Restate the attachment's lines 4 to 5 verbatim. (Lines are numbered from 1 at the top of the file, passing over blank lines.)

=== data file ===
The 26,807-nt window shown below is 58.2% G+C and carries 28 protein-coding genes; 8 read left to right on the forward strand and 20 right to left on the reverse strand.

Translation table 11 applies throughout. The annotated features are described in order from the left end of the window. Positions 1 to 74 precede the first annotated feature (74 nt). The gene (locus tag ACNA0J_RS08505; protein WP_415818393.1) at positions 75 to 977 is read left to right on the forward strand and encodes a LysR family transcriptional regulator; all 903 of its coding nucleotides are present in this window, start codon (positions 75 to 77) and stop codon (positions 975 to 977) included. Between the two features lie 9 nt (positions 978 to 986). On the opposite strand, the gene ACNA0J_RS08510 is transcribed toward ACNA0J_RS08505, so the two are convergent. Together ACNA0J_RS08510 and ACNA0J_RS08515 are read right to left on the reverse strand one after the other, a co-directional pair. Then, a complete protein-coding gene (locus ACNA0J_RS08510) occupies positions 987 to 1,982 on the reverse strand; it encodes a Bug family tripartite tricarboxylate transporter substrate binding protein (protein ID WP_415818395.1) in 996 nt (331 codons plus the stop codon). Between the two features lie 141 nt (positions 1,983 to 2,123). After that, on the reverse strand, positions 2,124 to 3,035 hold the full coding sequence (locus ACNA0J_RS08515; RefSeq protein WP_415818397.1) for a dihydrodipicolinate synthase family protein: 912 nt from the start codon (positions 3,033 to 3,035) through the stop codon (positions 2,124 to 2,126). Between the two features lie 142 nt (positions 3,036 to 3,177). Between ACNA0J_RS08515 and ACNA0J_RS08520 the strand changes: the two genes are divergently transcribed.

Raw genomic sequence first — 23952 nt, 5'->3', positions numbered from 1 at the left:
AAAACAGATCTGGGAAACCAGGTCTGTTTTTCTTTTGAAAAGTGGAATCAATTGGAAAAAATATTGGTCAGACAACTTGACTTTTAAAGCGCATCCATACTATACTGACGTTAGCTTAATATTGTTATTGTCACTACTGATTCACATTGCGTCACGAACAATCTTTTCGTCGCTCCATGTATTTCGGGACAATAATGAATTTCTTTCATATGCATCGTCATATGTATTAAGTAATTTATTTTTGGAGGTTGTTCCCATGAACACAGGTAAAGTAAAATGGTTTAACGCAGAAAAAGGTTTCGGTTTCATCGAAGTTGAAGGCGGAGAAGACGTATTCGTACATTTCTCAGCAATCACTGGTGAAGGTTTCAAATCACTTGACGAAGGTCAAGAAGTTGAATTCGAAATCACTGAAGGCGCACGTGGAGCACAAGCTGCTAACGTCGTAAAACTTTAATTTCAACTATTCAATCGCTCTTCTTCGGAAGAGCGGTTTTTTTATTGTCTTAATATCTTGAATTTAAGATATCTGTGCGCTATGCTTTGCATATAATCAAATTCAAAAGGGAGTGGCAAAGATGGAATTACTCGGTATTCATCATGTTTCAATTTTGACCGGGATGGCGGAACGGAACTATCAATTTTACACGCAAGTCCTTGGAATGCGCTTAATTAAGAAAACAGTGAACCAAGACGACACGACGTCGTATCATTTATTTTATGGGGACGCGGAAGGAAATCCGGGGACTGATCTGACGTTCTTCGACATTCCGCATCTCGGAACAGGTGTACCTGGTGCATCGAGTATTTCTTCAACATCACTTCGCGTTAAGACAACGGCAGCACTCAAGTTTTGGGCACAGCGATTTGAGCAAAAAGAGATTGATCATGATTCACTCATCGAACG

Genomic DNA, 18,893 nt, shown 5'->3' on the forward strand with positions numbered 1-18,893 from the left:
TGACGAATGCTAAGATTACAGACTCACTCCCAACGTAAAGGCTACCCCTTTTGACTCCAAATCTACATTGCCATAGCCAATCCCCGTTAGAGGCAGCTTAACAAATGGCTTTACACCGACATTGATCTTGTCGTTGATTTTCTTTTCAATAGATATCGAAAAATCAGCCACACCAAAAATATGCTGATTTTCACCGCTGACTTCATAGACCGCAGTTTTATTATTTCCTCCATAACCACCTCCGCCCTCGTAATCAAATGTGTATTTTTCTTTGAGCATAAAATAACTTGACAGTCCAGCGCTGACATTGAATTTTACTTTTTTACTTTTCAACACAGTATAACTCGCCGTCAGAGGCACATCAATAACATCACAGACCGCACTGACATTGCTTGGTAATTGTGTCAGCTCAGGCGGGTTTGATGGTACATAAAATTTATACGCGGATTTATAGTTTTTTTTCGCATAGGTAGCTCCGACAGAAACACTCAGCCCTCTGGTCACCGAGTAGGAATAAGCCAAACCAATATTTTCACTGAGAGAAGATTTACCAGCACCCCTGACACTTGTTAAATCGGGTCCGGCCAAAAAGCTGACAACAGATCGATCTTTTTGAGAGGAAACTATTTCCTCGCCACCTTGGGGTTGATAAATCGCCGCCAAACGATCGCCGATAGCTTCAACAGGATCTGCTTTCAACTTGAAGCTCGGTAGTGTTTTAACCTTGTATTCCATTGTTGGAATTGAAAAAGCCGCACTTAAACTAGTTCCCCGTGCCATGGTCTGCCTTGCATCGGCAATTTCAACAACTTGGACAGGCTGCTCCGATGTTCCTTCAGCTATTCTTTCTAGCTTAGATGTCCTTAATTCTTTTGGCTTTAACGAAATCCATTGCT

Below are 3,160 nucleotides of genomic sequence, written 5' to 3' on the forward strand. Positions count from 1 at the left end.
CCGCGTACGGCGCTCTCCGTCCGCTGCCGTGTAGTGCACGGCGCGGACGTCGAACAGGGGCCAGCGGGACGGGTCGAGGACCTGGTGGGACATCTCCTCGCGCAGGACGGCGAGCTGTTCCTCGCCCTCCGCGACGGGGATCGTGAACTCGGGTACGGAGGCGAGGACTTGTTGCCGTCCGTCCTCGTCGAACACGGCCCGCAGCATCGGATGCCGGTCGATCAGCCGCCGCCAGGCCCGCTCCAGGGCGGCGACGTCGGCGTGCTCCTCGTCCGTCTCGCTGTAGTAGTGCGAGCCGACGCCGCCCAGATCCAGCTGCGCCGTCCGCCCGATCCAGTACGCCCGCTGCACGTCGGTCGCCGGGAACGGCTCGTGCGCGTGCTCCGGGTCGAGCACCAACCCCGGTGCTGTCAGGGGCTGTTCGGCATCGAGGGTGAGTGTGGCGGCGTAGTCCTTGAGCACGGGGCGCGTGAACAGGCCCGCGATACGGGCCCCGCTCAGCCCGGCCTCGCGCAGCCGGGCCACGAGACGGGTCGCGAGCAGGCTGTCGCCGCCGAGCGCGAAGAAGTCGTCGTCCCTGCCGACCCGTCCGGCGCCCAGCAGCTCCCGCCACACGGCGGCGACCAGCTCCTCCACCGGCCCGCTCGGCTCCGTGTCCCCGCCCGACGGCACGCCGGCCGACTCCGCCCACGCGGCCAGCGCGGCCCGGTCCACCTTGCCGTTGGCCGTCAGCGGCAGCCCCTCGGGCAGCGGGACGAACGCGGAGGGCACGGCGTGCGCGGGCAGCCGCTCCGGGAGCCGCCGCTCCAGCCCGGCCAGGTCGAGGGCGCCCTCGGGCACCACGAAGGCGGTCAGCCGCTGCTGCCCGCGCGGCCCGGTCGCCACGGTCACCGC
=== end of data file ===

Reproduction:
AAAACAGATCTGGGAAACCAGGTCTGTTTTTCTTTTGAAAAGTGGAATCAATTGGAAAAAATATTGGTCAGACAACTTGACTTTTAAAGCGCATCCATACTATACTGACGTTAGCTTAATATTGTTATTGTCACTACTGATTCACATTGCGTCACGAACAATCTTTTCGTCGCTCCATGTATTTCGGGACAATAATGAATTTCTTTCATATGCATCGTCATATGTATTAAGTAATTTATTTTTGGAGGTTGTTCCCATGAACACAGGTAAAGTAAAATGGTTTAACGCAGAAAAAGGTTTCGGTTTCATCGAAGTTGAAGGCGGAGAAGACGTATTCGTACATTTCTCAGCAATCACTGGTGAAGGTTTCAAATCACTTGACGAAGGTCAAGAAGTTGAATTCGAAATCACTGAAGGCGCACGTGGAGCACAAGCTGCTAACGTCGTAAAACTTTAATTTCAACTATTCAATCGCTCTTCTTCGGAAGAGCGGTTTTTTTATTGTCTTAATATCTTGAATTTAAGATATCTGTGCGCTATGCTTTGCATATAATCAAATTCAAAAGGGAGTGGCAAAGATGGAATTACTCGGTATTCATCATGTTTCAATTTTGACCGGGATGGCGGAACGGAACTATCAATTTTACACGCAAGTCCTTGGAATGCGCTTAATTAAGAAAACAGTGAACCAAGACGACACGACGTCGTATCATTTATTTTATGGGGACGCGGAAGGAAATCCGGGGACTGATCTGACGTTCTTCGACATTCCGCATCTCGGAACAGGTGTACCTGGTGCATCGAGTATTTCTTCAACATCACTTCGCGTTAAGACAACGGCAGCACTCAAGTTTTGGGCACAGCGATTTGAGCAAAAAGAGATTGATCATGATTCACTCATCGAACG

Genomic DNA, 18,893 nt, shown 5'->3' on the forward strand with positions numbered 1-18,893 from the left: